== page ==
Hominoid Psychology Research Group



We compare the psychology of hominoids (human and non-human apes). Specifically, we seek to identify which features our problem-solving abilities have evolved since humans, bonobos, and chimpanzees shared a common ancestor (i.e., the 3 chimps). Our research reveals the biological basis of many of our species most sophisticated abilities as well as how they are constrained.

Our group also compares the psychology of apes and non-primates to identify cases of psychological convergence (i.e., distantly related species have similar cognitive skills). Such cases of convergence can provide a unique opportunity to infer how human-like social skills evolved.

We conduct the majority of our research in the African sanctuaries Lola ya Bonobo and Tchimpounga Chimpanzee Sanctuary. Therefore, we are actively involved in research promoting the conservation and welfare of nonhuman apes in the Congo Basin.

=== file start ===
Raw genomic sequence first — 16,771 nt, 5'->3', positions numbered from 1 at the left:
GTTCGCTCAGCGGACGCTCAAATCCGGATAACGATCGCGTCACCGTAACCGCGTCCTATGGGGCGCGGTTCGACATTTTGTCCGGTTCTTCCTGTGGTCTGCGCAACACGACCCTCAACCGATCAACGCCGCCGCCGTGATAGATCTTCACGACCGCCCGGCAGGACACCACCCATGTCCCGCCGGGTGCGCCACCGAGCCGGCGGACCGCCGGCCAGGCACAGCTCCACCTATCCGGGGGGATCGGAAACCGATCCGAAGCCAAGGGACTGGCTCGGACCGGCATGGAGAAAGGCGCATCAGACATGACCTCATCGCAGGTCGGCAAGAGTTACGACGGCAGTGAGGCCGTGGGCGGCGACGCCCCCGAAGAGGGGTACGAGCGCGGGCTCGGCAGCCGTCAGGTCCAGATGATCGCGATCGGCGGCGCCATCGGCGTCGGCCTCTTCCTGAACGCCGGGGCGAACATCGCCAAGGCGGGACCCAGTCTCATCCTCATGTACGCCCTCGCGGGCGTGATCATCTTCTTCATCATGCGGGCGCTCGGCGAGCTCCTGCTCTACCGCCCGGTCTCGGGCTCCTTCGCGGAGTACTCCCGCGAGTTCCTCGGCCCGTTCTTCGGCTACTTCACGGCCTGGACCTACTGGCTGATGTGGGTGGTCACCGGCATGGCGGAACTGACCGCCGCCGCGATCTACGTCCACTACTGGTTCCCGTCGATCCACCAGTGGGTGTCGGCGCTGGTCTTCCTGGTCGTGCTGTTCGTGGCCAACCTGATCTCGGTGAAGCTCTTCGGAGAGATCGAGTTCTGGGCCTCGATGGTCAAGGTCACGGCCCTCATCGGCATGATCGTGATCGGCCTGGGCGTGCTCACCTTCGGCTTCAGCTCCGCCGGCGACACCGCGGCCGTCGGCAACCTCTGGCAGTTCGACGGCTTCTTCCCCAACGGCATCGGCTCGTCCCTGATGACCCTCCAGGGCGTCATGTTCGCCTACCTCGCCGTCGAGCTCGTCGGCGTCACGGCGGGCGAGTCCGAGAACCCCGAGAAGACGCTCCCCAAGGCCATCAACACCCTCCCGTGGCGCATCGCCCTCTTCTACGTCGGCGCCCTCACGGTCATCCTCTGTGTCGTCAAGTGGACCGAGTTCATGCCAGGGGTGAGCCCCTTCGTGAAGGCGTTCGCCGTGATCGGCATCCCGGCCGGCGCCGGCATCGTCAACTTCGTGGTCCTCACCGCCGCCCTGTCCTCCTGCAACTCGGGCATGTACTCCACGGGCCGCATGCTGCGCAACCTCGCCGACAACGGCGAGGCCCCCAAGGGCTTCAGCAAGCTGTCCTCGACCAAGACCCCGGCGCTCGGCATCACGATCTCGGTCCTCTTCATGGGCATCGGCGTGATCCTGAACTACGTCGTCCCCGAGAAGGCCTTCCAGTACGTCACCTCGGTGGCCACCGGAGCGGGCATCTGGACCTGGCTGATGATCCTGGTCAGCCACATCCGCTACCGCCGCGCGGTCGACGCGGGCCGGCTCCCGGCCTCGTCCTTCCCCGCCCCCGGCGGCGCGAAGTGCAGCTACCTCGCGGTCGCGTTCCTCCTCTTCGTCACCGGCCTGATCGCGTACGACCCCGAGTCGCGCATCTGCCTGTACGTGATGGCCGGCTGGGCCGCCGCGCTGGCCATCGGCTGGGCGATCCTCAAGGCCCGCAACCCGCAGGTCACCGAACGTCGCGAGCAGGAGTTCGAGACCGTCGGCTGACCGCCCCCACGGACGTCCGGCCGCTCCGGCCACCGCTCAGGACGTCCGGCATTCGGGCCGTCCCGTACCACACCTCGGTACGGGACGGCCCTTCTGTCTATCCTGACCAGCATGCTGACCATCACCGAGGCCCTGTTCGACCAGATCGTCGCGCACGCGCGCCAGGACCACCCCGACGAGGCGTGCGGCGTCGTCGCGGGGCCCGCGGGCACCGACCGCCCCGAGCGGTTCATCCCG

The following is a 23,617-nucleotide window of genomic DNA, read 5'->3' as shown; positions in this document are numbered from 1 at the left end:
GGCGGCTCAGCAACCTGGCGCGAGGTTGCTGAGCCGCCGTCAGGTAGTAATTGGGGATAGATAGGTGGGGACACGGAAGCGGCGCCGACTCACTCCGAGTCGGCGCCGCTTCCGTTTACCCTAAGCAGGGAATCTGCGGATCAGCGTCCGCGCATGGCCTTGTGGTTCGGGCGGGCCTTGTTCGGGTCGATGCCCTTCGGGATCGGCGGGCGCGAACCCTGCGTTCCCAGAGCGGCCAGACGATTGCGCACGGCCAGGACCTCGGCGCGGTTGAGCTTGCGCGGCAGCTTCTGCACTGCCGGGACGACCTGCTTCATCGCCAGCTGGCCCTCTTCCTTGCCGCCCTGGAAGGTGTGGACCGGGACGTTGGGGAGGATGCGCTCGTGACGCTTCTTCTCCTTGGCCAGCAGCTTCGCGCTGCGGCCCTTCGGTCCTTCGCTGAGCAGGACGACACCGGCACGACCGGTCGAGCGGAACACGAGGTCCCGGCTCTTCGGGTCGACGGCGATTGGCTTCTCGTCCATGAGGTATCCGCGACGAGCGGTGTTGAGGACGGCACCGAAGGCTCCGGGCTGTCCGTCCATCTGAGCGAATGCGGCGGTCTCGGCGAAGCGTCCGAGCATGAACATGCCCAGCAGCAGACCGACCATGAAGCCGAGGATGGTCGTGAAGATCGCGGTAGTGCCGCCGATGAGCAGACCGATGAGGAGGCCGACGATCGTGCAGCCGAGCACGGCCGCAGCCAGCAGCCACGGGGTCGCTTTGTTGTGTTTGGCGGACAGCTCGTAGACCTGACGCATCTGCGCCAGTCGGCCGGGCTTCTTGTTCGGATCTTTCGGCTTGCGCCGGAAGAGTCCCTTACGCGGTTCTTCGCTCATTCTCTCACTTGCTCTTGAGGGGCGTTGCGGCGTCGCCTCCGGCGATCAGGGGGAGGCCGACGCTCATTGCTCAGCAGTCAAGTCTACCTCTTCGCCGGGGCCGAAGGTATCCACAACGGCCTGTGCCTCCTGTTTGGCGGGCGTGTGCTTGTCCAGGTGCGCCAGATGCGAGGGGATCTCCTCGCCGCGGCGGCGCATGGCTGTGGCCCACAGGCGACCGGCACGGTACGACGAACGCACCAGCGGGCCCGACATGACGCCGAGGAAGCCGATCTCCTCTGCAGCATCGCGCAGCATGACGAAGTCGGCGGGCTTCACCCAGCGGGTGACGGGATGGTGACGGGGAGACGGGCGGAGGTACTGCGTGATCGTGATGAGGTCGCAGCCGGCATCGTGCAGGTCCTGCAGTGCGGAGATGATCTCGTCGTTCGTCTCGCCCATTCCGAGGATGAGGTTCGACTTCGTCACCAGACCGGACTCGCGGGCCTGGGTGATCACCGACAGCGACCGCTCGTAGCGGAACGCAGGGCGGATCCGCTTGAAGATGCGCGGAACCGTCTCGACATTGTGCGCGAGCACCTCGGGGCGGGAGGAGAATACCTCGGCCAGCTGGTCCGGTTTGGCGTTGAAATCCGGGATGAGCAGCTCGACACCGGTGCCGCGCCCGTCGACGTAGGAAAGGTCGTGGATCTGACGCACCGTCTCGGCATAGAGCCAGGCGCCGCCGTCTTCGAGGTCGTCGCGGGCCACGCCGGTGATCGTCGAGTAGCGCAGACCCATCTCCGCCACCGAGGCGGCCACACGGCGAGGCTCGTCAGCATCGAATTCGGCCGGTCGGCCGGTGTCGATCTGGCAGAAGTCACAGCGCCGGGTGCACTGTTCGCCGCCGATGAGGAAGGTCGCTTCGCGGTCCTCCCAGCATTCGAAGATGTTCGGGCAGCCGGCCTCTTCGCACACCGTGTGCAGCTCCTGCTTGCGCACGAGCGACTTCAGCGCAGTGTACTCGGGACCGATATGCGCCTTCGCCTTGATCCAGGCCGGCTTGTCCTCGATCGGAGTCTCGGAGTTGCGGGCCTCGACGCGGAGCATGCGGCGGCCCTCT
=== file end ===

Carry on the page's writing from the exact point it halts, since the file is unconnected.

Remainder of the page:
How can the knowledge we create be used in service for society?

  • Mapping normal cognitive development in humans and identifying causes of developmental disorders such as autism.
  • Understanding the biological basis of human trust, tolerance and aggression to aid in development of strategies to promote cooperation while preventing xenophobia, female coercion and even war.
  • Describing the biological basis of human economic preferences that influence both rational and irrational decisions.
  • Revealing how the portrayal of endangered animals such as chimpanzees on television can affect public attitudes toward their welfare and conservation.
  • Evaluating the release of orphaned apes back into the wild as an education and conservation strategy.
The Hare Group also runs the Duke Canine Cognition Center.